When it comes to their computers, many people take their keyboards for granted. However, the keyboard is an integral part of your computer (read: it’s hard to input anything without one!), so some care must be exercised when using it. The following are some helpful hints for basic keyboard care, as well as some common troubleshooting problems and possible solutions.
Keyboard Is Dirty
Keyboards should be cleaned with "spray-n-wipe" cleaner and a cloth or tissue on a monthly basis. Ensure that computer is not powered up while cleaning the keyboard. Compressed air can also be used to clean between the keyboard keys. Another tip: clean the keys with a cotton swab dipped in alcohol.
"Keyboard Not Found" Message
Your keyboard is not plugged into the computer securely. Unplug it and plug it back in and the problem should go away. If this doesn't work, follow procedure: “Computer isn't taking inputs from keyboard” (below).
Key Is Stuck
1. If a key does not work or is stuck in the down position, you may try to remove it with a CPU "chip puller" tool. These simple "L" shaped tools are great at pulling out keys. Once you've pulled out the stuck key, you can try to stretch the spring to "reanimate" its action.
Computer Isn't Taking Inputs From Keyboard
1. Is keyboard connected to computer? Ensure that the keyboard is plugged into the keyboard jack and not into the mouse jack. If the keyboard was unplugged, plug it back in and reboot the computer.
2. If the keyboard still doesn't work on boot-up, power down the computer and try to borrow a friend’s known-good keyboard for troubleshooting. Plug the new keyboard up and boot up the computer. If the new keyboard works, the old keyboard is bad and needs to be replaced.
3. If the known-good keyboard doesn't work, check your BIOS to make sure it sees the keyboard. It should say, "installed." If the BIOS recognizes the keyboard, then you probably have a bad keyboard port.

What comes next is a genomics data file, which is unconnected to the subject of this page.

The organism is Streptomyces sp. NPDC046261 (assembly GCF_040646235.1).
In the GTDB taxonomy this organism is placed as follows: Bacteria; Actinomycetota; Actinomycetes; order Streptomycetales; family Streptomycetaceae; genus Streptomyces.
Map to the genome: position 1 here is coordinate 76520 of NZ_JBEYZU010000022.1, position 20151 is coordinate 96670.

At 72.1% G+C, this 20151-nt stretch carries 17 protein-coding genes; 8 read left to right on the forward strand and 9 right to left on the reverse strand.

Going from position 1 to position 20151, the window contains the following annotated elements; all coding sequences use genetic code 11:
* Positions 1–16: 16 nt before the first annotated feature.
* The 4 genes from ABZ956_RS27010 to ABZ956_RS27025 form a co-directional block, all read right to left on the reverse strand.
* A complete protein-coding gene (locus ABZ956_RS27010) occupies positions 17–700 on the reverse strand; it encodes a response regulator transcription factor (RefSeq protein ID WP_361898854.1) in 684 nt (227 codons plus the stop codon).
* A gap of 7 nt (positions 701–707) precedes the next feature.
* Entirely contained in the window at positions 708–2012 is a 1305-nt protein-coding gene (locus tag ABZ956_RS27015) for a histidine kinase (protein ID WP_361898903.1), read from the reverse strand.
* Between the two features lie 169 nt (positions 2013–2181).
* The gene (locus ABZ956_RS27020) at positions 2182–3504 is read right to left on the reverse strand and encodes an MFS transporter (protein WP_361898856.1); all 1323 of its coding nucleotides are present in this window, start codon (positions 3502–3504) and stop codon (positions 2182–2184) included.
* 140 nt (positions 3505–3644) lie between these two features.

I Plugged Keyboard Into Mouse Port
1. Many mice and keyboards today use a PS/2 connector. If you plugged your keyboard into the mouse port (or vice versa), follow steps 2 and 3.
2. Shut down the computer and plug the keyboard into the keyboard port. The keyboard port is usually marked with a "keyboard" symbol. Plug the mouse into the mouse port (usually marked with a mouse symbol).
3. Reboot the computer; the keyboard should work now. If keyboard doesn't work, check your BIOS to make sure the BIOS recognizes the keyboard. You should see the words, "installed" or "enabled" under the keyboard.
4. If the BIOS recognizes the keyboard but it still doesn't work, you may have a bad keyboard port.
I Spilled a drink on my keyboard!
1. If you spill any liquid in the keyboard, turn it upside down ASAP. Drain all the water out of the keyboard, shaking it if necessary. If you've spilled water into the keyboard, just let it dry. You may use a hair dryer to dry out area under the keys (remember, too much heat and you could damage the electrical components).
2. If you've spilled a soda into the keyboard, completely rinse it in warm water. No soap please! You may use a hair dryer at this point or just let it dry for 2 days. Ensure the keyboard is perfectly DRY before you attempt to use it again. Don't plug a wet keyboard into electrical equipment. Think safety.
5. If the keyboard still doesn't work, replace the keyboard.
Only Types Capitals
USUALLY THIS IS CAUSED BY THE "CAPS LOCK" KEY BEING LEFT ON. PRESS "CAPS LOCK" KEY ONCE to fix this problem.
Page Up/Page Down Keys Are Locked
Your "Scroll Lock" function may be engaged. Press the Scroll Lock Key once.
Letters on Keyboard Don't Work
Check to see if there are any obstructions to the keys. If other keys work, then your keyboard is going bad and needs to be replaced.